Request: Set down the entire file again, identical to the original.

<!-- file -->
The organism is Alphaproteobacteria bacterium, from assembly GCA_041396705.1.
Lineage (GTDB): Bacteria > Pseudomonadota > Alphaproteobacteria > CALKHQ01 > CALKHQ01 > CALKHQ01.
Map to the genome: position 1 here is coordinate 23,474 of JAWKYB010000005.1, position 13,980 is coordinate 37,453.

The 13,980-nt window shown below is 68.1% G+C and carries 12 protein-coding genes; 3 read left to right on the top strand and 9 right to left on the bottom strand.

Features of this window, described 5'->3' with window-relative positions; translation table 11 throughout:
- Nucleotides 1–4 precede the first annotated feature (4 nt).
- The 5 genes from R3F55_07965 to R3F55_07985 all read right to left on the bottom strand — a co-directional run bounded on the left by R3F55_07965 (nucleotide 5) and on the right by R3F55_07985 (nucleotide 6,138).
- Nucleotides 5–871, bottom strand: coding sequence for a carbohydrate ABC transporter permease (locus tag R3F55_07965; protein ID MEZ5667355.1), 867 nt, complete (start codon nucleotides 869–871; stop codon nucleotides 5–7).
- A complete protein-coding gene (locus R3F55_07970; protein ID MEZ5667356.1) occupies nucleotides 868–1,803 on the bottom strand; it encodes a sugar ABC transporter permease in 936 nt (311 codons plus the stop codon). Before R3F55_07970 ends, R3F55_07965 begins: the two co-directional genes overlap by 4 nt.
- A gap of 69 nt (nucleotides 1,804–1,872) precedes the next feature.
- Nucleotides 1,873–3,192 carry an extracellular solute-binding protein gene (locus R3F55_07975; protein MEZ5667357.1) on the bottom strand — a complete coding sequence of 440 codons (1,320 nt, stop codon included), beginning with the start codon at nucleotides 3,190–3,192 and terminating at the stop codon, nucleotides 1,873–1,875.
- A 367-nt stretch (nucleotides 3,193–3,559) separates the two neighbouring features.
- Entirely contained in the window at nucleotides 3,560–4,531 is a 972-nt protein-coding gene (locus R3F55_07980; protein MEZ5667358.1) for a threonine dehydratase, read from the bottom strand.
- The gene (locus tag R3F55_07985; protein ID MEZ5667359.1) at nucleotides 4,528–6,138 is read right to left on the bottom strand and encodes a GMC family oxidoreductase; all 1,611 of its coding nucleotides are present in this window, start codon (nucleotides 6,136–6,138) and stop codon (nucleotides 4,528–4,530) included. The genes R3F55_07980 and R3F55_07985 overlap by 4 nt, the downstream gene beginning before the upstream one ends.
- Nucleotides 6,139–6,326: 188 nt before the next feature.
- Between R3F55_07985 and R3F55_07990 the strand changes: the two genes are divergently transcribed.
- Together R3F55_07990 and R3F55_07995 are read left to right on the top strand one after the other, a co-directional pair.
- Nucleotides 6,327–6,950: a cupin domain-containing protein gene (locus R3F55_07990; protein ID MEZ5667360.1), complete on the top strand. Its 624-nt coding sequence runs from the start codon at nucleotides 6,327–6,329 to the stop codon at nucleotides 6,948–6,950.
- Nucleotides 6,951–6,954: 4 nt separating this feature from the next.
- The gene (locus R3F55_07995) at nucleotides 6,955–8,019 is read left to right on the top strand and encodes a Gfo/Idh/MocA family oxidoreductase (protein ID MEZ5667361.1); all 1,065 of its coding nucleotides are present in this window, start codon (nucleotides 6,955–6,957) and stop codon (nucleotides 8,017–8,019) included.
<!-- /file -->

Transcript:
The organism is Alphaproteobacteria bacterium, from assembly GCA_041396705.1.
Lineage (GTDB): Bacteria > Pseudomonadota > Alphaproteobacteria > CALKHQ01 > CALKHQ01 > CALKHQ01.
Map to the genome: position 1 here is coordinate 23,474 of JAWKYB010000005.1, position 13,980 is coordinate 37,453.

The 13,980-nt window shown below is 68.1% G+C and carries 12 protein-coding genes; 3 read left to right on the top strand and 9 right to left on the bottom strand.

Features of this window, described 5'->3' with window-relative positions; translation table 11 throughout:
- Nucleotides 1–4 precede the first annotated feature (4 nt).
- The 5 genes from R3F55_07965 to R3F55_07985 all read right to left on the bottom strand — a co-directional run bounded on the left by R3F55_07965 (nucleotide 5) and on the right by R3F55_07985 (nucleotide 6,138).
- Nucleotides 5–871, bottom strand: coding sequence for a carbohydrate ABC transporter permease (locus tag R3F55_07965; protein ID MEZ5667355.1), 867 nt, complete (start codon nucleotides 869–871; stop codon nucleotides 5–7).
- A complete protein-coding gene (locus R3F55_07970; protein ID MEZ5667356.1) occupies nucleotides 868–1,803 on the bottom strand; it encodes a sugar ABC transporter permease in 936 nt (311 codons plus the stop codon). Before R3F55_07970 ends, R3F55_07965 begins: the two co-directional genes overlap by 4 nt.
- A gap of 69 nt (nucleotides 1,804–1,872) precedes the next feature.
- Nucleotides 1,873–3,192 carry an extracellular solute-binding protein gene (locus R3F55_07975; protein MEZ5667357.1) on the bottom strand — a complete coding sequence of 440 codons (1,320 nt, stop codon included), beginning with the start codon at nucleotides 3,190–3,192 and terminating at the stop codon, nucleotides 1,873–1,875.
- A 367-nt stretch (nucleotides 3,193–3,559) separates the two neighbouring features.
- Entirely contained in the window at nucleotides 3,560–4,531 is a 972-nt protein-coding gene (locus R3F55_07980; protein MEZ5667358.1) for a threonine dehydratase, read from the bottom strand.
- The gene (locus tag R3F55_07985; protein ID MEZ5667359.1) at nucleotides 4,528–6,138 is read right to left on the bottom strand and encodes a GMC family oxidoreductase; all 1,611 of its coding nucleotides are present in this window, start codon (nucleotides 6,136–6,138) and stop codon (nucleotides 4,528–4,530) included. The genes R3F55_07980 and R3F55_07985 overlap by 4 nt, the downstream gene beginning before the upstream one ends.
- Nucleotides 6,139–6,326: 188 nt before the next feature.
- Between R3F55_07985 and R3F55_07990 the strand changes: the two genes are divergently transcribed.
- Together R3F55_07990 and R3F55_07995 are read left to right on the top strand one after the other, a co-directional pair.
- Nucleotides 6,327–6,950: a cupin domain-containing protein gene (locus R3F55_07990; protein ID MEZ5667360.1), complete on the top strand. Its 624-nt coding sequence runs from the start codon at nucleotides 6,327–6,329 to the stop codon at nucleotides 6,948–6,950.
- Nucleotides 6,951–6,954: 4 nt separating this feature from the next.
- The gene (locus R3F55_07995) at nucleotides 6,955–8,019 is read left to right on the top strand and encodes a Gfo/Idh/MocA family oxidoreductase (protein ID MEZ5667361.1); all 1,065 of its coding nucleotides are present in this window, start codon (nucleotides 6,955–6,957) and stop codon (nucleotides 8,017–8,019) included.